Thin Film that Increases Bandwidth in Optical Fiber Communication Systems

Nanostructured thin film form-factor for easy integration with light sensors to filter light based on its elliptical polarisation state


Optical fiber systems are being used as core networks for telecommunications, and they are replacing traditional copper networks. The amount of information that can be relayed across telecommunication systems, its bandwidth, is a crucial element of the system as there is an ever increasing demand for bandwidth. Methods to improve bandwidth generally involve improving the hardware infrastructure of optical fiber systems, but the costs and scale of work associated with such upgrades are generally prohibitive.

There are currently no commercially available solutions that specifically enable the filtering of light based on its elliptically polarised state. A system to split linear polarisation states with dichroic sheets could be implemented, but the complexity of the system would require significant investment in infrastructure to integrate this capability within existing optical fiber systems.


Researchers from the University of Melbourne have developed a nanostructured thin film that selectively filters light based on its elliptical polarisation state. By placing the nanostructured thin film on the receiving end of the optical fiber communication system (as shown in Fig 1), it would enable an additional domain for transmitting data through the existing system, thereby significantly increasing the bandwidth of the system.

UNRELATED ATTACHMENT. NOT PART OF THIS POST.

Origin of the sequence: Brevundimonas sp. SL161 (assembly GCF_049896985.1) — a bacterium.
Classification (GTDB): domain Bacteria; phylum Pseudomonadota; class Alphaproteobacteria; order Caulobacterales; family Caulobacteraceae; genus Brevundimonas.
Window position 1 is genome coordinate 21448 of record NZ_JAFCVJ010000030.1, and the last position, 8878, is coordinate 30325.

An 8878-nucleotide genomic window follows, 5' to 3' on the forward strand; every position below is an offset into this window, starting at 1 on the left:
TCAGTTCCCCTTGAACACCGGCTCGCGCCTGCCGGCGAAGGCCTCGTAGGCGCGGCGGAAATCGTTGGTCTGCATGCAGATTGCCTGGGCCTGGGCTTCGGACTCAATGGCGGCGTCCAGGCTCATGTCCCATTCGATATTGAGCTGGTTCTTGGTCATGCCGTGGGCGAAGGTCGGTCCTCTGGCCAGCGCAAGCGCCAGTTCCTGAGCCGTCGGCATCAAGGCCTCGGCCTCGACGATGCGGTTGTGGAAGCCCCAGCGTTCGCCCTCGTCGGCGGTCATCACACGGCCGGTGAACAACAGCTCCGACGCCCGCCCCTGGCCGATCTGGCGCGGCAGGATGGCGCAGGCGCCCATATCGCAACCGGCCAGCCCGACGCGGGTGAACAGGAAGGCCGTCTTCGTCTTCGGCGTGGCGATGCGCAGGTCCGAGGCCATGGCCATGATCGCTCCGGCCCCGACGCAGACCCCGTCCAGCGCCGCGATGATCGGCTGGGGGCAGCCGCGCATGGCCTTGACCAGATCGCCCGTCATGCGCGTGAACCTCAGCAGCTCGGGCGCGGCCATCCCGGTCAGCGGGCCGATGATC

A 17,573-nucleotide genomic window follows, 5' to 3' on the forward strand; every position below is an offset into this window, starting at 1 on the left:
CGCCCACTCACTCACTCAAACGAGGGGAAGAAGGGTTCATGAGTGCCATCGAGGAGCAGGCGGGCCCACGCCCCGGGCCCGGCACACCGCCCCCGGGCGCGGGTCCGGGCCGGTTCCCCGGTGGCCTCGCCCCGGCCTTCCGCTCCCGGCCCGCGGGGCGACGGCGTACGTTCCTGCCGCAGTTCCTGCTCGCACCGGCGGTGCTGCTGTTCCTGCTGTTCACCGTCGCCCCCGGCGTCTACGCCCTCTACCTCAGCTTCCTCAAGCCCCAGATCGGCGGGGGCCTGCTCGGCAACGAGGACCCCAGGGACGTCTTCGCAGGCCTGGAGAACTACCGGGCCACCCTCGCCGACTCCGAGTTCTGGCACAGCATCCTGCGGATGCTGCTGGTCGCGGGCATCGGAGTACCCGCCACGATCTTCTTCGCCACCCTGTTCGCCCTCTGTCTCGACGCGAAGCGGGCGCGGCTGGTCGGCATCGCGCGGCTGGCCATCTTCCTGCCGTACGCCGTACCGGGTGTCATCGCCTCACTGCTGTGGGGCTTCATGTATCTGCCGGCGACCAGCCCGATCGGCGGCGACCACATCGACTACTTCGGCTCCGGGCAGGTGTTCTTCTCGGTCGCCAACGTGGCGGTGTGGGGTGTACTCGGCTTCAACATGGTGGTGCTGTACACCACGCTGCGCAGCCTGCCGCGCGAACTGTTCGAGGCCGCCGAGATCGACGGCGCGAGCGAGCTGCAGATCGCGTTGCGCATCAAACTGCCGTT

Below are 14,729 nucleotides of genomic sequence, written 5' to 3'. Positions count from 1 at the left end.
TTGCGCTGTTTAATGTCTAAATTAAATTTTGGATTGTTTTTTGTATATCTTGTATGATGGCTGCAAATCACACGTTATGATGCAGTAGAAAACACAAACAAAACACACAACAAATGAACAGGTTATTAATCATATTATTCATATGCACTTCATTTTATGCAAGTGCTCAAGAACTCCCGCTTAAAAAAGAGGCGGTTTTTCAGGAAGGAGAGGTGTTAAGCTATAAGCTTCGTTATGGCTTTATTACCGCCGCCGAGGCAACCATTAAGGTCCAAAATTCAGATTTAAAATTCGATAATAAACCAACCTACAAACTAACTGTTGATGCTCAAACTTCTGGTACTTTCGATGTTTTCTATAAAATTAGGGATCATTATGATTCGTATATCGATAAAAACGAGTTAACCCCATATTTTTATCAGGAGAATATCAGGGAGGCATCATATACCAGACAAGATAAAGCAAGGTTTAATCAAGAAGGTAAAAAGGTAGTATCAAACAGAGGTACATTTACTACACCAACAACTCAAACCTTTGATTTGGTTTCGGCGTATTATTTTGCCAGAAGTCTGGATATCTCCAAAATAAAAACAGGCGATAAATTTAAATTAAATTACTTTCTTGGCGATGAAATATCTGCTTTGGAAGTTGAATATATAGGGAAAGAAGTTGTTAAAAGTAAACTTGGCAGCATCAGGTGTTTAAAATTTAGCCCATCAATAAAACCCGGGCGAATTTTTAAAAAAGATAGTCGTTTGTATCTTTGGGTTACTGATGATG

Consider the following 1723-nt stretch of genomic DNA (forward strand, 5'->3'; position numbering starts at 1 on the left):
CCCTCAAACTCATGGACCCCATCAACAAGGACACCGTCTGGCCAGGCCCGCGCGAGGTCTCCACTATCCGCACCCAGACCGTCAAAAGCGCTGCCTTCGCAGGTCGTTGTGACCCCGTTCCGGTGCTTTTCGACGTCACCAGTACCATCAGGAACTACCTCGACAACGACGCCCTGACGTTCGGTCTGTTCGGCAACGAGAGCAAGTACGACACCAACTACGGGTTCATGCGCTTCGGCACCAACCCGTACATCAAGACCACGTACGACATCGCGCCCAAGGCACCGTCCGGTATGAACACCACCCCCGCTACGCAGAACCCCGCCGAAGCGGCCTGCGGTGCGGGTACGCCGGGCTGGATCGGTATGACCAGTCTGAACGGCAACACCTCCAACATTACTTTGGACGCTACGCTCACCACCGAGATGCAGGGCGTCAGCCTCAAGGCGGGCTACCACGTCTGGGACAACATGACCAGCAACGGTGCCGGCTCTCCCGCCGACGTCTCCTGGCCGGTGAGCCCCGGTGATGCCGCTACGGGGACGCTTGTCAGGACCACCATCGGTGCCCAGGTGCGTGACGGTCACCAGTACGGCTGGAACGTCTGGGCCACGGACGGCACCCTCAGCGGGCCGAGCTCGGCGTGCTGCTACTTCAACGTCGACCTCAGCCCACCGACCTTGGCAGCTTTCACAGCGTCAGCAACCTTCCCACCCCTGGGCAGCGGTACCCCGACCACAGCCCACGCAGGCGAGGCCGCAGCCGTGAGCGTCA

Fig 1. Transmission of elliptically polarised light through a nanostructured thin film.

The development of the nanostructured thin film has been the result of a deep understanding of the behaviour of light at the nanoscale level. Key benefits of the invention include:

  • Enables the filtering of light based on its elliptically polarised state
  • Easy to manufacture through lithography and scalable for commercial purposes
  • Significantly increases the bandwidth of optical communication systems by as much as 100%
  • Easy integration by applying thin film to photodiodes used within optical communication system

Intellectual Property

The technology is the subject of an Australian provisional patent application (AU2015904848), and further research and development is being undertaken to refine the technology and to explore new applications.

Licensing Contact

Fabian Lim
Technology Licensing Services
The University of Melbourne
T: +61 3 9035 6020

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